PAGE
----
The Center for Disease Control has released the 2015 data on overdose mortality. The figures are not good (Rudd, Seth, David, & Scholl, 2016).
Since 2014, overdoses from opioids have risen from 28,647 to 33,091—the largest increase ever. As you can see from the graph below, opioid deaths are escalating at a rate faster than any time since this epidemic began. Much of the increase comes from the explosion of heroin and illicit fentanyl overdoses; but make no mistake, these overdoses are a direct result of the overprescribing and abuse of prescription opioids (Muhuri, Gfroerer, & Davies, 2013).
Our country is expanding programs to reduce overdose at a rapid pace. States are increasing the capacity of prescription drug monitoring programs (PDMPs). States are easing access to naloxone, and harm reduction organizations are providing it free to thousands. Drug courts are expanding. Prescribing guidelines and education for using opioids for chronic pain are available everywhere. And yet, overdoses are increasing at record rates. Why?
The marked increase in the availability and acceptability of heroin and illicit fentanyl has changed the natural history of opioid use disorder. Just a few years ago, we could cut off someone’s supply of opioid pain medications and they would develop withdrawal symptoms and get into treatment. Today, we know that people change to heroin because of availability and cost (Cicero, Ellis, Surratt, & Kurtz, 2014). We must change our tactics, or more people will die.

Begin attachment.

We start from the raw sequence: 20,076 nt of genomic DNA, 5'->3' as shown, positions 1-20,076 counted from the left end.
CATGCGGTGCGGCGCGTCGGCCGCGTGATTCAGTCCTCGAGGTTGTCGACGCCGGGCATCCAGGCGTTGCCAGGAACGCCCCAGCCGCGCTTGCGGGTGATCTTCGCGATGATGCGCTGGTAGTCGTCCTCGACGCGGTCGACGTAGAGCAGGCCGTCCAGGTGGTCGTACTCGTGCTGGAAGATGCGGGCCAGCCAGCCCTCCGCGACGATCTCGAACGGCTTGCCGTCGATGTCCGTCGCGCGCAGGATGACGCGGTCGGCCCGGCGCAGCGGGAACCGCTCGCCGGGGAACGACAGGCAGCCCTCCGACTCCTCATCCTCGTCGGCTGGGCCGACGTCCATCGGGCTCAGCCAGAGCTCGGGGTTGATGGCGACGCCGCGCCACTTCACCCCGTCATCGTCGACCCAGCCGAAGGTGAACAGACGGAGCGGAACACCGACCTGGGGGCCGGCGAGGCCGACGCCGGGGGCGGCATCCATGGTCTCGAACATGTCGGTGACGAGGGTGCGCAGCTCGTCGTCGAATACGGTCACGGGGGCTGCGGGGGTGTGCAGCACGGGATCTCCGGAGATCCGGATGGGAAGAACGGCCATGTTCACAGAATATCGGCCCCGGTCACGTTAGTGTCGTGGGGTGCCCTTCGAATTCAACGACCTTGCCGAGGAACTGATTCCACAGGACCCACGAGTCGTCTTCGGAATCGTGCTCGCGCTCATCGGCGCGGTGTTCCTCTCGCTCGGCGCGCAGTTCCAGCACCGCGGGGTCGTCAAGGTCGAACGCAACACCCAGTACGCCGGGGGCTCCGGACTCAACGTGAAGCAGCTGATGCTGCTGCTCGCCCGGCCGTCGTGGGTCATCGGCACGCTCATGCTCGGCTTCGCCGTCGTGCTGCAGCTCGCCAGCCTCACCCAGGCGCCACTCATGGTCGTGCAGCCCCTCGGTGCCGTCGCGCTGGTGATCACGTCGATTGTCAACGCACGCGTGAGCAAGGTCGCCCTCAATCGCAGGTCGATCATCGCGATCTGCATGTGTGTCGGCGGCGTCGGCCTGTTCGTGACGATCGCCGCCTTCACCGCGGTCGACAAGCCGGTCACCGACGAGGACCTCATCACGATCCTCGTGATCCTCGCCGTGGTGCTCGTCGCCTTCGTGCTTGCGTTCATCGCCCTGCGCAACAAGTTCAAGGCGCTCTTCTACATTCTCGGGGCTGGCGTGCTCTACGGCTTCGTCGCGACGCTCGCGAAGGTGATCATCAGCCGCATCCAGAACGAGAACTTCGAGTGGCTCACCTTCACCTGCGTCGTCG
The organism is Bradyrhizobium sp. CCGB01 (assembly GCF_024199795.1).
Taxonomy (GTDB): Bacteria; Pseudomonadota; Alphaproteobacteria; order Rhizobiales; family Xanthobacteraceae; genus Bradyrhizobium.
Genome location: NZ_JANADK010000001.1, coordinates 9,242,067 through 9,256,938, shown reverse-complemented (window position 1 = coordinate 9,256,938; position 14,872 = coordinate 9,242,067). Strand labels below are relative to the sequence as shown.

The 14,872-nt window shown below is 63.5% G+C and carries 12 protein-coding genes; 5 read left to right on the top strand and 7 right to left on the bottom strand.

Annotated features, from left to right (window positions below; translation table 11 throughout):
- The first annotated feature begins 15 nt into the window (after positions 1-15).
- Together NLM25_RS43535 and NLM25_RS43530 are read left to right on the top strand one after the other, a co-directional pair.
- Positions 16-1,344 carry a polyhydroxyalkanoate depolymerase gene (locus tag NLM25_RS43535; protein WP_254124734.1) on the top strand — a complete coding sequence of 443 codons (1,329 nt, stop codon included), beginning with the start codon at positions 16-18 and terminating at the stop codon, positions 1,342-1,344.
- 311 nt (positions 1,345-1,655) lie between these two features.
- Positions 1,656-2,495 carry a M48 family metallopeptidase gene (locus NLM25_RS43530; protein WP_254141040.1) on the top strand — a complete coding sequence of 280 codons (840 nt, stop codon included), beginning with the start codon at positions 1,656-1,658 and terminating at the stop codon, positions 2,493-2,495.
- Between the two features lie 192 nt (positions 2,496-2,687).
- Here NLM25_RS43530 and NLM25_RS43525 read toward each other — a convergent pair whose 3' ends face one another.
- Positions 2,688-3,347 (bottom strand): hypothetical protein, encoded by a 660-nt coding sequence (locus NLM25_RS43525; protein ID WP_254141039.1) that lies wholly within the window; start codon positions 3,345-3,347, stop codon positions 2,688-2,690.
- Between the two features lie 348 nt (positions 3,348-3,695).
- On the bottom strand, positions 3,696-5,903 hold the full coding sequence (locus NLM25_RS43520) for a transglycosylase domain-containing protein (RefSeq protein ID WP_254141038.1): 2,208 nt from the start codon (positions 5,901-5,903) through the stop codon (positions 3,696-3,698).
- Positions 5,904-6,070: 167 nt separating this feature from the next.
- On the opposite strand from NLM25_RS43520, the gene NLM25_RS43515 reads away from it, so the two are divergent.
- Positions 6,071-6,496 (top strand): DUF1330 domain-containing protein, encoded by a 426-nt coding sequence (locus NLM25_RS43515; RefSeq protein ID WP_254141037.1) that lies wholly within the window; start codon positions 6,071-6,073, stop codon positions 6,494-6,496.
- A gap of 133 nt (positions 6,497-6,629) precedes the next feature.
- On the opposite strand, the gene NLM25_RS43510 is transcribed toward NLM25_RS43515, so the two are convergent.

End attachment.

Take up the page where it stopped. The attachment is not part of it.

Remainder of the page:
To make a difference, we need to stop people from starting on opioids. That means fewer prescriptions for acute pain. We also need to change the ubiquitous education on “safe prescribing” to “less prescribing.” There is abundant evidence that fewer opioids result in better outcomes, but Big Pharma does not want you to know about that. (I will talk about that more in my next blog.)
As we reflect on why we are thankful this holiday season, let us respond to that thankfulness by redoubling out efforts in the coming year to reduce the suffering from the scourge of opioids. Let’s continue to improve our PDMPs. Continue (and increase) naloxone distribution. Increase accessibility to treatment for opioid use disorder. But most of all, let’s reduce prescribing. A lot!
Cicero, T. J., Ellis, M. S., Surratt, H. L., & Kurtz, S. P. (2014). The changing face of heroin use in the United States: a retrospective analysis of the past 50 years. JAMA Psychiatry, 71(7), 821–6. http://doi.org/10.1001/jamapsychiatry.2014.366
Muhuri, P. K., Gfroerer, J. C., & Davies, M. C. (2013). Associations of Nonmedical Pain Reliever Use and Initiation of Heroin Use in the United States. CBHSQ Data Review, (August).
Rudd, R. A., Seth, P., David, F., & Scholl, L. (2016). Increases in Drug and Opioid-Involved Overdose Deaths — United States, 2010–2015. MMWR. Morbidity and Mortality Weekly Report, 65(Early release), 1–8. http://doi.org/10.15585/mmwr.mm655051e1